Shot Towers are another interesting industry of yesteryear and another application of transforming raw ore into a useful item. The basic process for creating ammunition is deceptively simple - molten iron or lead was passed through a sieve and dropped by force of gravity to a tub of water. The process of descent results in the formation of a spherical object, creating round musket balls suitable for use in firearms. The method was patented by an Englishman named William Watts in 1769. He actually expanded his existing three story house to a six story structure, knocked holes through each floor, and then passed molten lead through a sieve, which then dropped to the tub of water on the ground level. Zoning laws were a bit more relaxed in those days!

I became interested in shot towers after visiting the site in Wythe County, Virginia while on an iron furnace trip. The site is easily accessible from the freeway, and what industrial archeologist could resist another type of historical manufacturing?

Shot Towers are not well documented, despite their conspicuous location in towns. The prominent towers were notable landmarks in each city, and production continued well into the 20th century for a number of sites. Unfortunately few remain in existance today, as new methods of centrifugual processing are now utilized to produce shot.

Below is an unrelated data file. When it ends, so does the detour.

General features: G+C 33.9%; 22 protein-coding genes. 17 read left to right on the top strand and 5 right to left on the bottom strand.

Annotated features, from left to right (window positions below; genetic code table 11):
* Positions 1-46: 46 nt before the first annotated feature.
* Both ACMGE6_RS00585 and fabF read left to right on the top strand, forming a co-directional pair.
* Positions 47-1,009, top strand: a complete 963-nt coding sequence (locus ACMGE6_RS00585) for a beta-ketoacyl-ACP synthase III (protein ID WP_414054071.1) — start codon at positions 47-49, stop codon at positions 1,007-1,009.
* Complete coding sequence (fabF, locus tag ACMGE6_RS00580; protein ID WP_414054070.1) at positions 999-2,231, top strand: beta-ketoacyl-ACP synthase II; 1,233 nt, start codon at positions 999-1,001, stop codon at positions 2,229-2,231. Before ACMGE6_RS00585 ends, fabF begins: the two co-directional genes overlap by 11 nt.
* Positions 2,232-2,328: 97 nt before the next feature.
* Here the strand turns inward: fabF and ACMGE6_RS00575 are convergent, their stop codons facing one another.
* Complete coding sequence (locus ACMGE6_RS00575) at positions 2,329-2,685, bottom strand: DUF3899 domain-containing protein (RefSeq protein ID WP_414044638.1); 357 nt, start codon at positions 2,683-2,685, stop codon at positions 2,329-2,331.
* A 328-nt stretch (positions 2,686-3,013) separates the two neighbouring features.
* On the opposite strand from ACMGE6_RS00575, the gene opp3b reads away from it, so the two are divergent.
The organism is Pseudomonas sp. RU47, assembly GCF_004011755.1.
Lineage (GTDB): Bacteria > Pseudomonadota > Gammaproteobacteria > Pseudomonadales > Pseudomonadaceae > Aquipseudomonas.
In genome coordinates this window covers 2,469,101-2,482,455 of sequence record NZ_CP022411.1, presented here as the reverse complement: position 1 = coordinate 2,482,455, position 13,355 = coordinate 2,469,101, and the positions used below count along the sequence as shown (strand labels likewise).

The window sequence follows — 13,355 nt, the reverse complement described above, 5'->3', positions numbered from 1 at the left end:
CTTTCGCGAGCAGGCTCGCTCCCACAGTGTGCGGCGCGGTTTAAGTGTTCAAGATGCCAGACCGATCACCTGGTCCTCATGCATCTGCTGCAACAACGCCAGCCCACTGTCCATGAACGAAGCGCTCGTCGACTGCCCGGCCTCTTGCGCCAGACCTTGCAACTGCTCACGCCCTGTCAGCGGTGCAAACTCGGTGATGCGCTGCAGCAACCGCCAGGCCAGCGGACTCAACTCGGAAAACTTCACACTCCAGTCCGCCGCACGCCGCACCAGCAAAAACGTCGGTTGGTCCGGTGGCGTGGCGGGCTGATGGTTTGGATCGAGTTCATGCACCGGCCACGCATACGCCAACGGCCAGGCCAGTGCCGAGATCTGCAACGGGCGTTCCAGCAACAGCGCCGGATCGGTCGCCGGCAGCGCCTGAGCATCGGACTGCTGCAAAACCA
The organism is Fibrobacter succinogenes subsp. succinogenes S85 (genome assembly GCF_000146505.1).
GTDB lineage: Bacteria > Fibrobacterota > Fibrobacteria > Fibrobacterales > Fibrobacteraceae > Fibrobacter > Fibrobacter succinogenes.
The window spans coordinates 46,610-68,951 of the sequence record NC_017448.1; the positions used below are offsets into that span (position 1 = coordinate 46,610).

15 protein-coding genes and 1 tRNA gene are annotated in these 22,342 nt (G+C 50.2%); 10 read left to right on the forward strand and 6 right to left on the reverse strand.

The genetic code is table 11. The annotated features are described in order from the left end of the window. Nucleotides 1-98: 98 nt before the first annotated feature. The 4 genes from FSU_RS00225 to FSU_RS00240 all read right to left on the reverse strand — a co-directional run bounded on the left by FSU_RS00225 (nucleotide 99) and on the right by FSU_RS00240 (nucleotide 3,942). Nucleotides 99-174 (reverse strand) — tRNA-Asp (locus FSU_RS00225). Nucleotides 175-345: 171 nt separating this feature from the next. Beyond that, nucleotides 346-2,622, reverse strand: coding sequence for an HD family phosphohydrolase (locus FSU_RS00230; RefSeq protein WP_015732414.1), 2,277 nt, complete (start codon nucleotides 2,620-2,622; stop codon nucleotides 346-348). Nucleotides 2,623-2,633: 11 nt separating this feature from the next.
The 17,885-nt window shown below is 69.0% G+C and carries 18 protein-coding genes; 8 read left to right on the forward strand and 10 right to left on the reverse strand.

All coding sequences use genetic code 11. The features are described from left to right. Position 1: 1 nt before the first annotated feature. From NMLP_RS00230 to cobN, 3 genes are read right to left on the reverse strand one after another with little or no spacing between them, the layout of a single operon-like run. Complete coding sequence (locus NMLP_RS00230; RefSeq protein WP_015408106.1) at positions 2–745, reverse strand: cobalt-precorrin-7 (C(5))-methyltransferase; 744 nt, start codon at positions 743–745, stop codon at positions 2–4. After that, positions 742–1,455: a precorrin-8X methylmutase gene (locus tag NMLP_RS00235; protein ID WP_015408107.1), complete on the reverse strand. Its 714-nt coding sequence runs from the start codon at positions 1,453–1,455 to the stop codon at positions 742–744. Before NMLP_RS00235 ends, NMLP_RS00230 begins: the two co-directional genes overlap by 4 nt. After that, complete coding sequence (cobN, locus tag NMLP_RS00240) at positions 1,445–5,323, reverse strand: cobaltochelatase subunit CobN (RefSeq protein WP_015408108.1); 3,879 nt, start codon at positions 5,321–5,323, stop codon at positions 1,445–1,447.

The pictures of the Jackson Ferry site are from my trip, for the other towers I have included links to a number of websites I found while reseaching the Jackson tower.

Shot Tower Sites - USA

Jackson Ferry, Virginia

Sparks Shot Tower, Pennsylvania

Peters Shot Tower, Ohio

Phoenix Shot Tower, Maryland

Another picture of the Phoenix Shot Tower is located at Shot Tower, Baltimore, Maryland

Debuque Shot Tower, Iowa

A great deal of information on the history of shot towers can be located at the Trapshooting Hall of Fame and Museum including information about:

Shot Tower Sites - World

I was not able to find information on these shot towers other than a brief mention of thier existence. Any additional information on these sites would be greatly appreciated!